Workstation service

Definition of Workstation service in The Network Encyclopedia.

What is Workstation service (in computer networking)?

Workstation service is also known as LanmanWorkstation, a component of the Microsoft Windows NT and Windows 2000 operating systems that allows a client to request file and print resources from servers over the network.

How Workstation service Works

The Workstation service is a user mode service that works together with a kernel mode component called the redirector file system driver, or rdr.sys. This redirector is implemented as a standard file system driver and resides above the Transport Driver Interface (TDI) layer, which allows it to interact independently with any transport protocols.

The Workstation service on a client computer accepts an input/output (I/O) request for a remote file, named pipe, or mailslot; determines which service can best provide this resource; and redirects the request to the Server service on the server where the requested resource resides. The Server service provides the requested resource and routes it back to the client that requested it. The Server service also consists of two components, a user mode component called LanmanServer and a kernel mode component called the server file system driver, or srv.sys.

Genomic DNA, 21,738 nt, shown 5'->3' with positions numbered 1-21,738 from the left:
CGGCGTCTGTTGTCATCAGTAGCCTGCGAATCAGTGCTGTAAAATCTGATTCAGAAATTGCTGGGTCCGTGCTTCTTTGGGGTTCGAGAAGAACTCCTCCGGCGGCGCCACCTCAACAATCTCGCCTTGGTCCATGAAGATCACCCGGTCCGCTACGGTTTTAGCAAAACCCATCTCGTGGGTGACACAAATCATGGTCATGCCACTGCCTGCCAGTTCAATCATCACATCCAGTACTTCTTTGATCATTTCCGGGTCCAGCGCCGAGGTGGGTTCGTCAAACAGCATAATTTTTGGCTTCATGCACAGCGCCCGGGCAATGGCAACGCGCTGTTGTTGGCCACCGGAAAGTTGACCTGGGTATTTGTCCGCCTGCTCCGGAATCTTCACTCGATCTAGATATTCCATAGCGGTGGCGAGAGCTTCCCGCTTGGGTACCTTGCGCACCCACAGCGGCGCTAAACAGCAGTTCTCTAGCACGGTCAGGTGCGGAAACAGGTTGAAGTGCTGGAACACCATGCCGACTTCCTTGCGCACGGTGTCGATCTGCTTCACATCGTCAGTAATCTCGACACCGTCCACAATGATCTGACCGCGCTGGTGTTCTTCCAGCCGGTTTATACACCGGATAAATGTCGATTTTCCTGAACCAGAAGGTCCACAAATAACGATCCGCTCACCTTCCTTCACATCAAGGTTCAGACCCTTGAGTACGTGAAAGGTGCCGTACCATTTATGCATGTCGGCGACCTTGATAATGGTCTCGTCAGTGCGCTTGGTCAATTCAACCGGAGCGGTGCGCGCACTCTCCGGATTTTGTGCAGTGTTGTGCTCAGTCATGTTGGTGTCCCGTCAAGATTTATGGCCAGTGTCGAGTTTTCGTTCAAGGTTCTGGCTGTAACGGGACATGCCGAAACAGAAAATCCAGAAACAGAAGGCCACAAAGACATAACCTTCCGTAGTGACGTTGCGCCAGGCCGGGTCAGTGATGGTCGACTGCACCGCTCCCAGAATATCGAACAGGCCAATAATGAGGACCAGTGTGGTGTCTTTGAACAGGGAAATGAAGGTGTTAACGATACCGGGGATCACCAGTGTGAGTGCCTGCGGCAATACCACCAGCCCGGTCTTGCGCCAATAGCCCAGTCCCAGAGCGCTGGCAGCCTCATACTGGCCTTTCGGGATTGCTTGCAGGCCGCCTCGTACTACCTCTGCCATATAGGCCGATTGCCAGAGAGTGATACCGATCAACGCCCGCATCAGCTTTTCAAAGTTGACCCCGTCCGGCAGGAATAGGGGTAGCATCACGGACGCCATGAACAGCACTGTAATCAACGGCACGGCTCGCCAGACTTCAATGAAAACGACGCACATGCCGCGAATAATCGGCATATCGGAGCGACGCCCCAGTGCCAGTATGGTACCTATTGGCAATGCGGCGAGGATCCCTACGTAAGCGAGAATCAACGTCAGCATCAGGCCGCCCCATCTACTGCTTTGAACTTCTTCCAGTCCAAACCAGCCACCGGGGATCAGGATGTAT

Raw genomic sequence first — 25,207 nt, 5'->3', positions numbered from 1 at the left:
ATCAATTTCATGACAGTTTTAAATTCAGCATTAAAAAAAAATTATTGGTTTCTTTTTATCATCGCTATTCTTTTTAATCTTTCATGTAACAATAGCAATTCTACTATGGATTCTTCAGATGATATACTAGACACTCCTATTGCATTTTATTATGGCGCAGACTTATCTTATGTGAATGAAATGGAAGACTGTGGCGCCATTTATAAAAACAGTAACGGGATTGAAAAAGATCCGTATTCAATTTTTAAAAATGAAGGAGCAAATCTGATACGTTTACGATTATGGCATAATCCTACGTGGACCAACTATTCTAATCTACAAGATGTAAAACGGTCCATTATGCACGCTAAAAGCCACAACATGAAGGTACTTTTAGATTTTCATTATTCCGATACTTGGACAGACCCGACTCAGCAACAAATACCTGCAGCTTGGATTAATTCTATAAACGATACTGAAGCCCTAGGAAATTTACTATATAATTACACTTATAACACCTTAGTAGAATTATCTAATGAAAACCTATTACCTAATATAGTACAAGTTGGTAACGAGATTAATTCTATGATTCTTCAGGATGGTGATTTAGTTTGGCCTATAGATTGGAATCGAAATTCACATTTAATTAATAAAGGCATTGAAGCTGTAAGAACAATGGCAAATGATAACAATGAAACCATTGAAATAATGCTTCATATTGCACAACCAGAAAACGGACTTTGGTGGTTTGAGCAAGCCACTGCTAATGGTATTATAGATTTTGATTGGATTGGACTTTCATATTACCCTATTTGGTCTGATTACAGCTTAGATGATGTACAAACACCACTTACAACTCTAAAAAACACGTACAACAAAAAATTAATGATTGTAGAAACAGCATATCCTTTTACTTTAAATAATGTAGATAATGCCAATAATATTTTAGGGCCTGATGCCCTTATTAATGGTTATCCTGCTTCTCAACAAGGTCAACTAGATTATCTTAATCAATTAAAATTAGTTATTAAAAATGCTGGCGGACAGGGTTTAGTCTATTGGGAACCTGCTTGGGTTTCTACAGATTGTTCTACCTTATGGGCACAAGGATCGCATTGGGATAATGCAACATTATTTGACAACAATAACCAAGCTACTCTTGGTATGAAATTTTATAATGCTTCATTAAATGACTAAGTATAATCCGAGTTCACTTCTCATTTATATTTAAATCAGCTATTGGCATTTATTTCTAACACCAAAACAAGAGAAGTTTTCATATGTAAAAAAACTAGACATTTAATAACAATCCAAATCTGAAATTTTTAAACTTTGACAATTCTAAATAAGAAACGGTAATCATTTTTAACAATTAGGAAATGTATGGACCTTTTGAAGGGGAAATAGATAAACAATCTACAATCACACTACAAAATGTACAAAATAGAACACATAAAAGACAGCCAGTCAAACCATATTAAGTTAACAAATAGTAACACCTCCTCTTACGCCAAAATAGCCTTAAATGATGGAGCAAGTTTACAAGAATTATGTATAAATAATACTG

You can also install additional redirectors from third-party vendors that can coexist with the Workstation service on Windows NT and Windows 2000. An example of an additional redirector included with Windows NT and Windows 2000 is Gateway Service for NetWare (GSNW), which enables Microsoft Windows clients to gain access to files and printers on a Novell NetWare server.

See also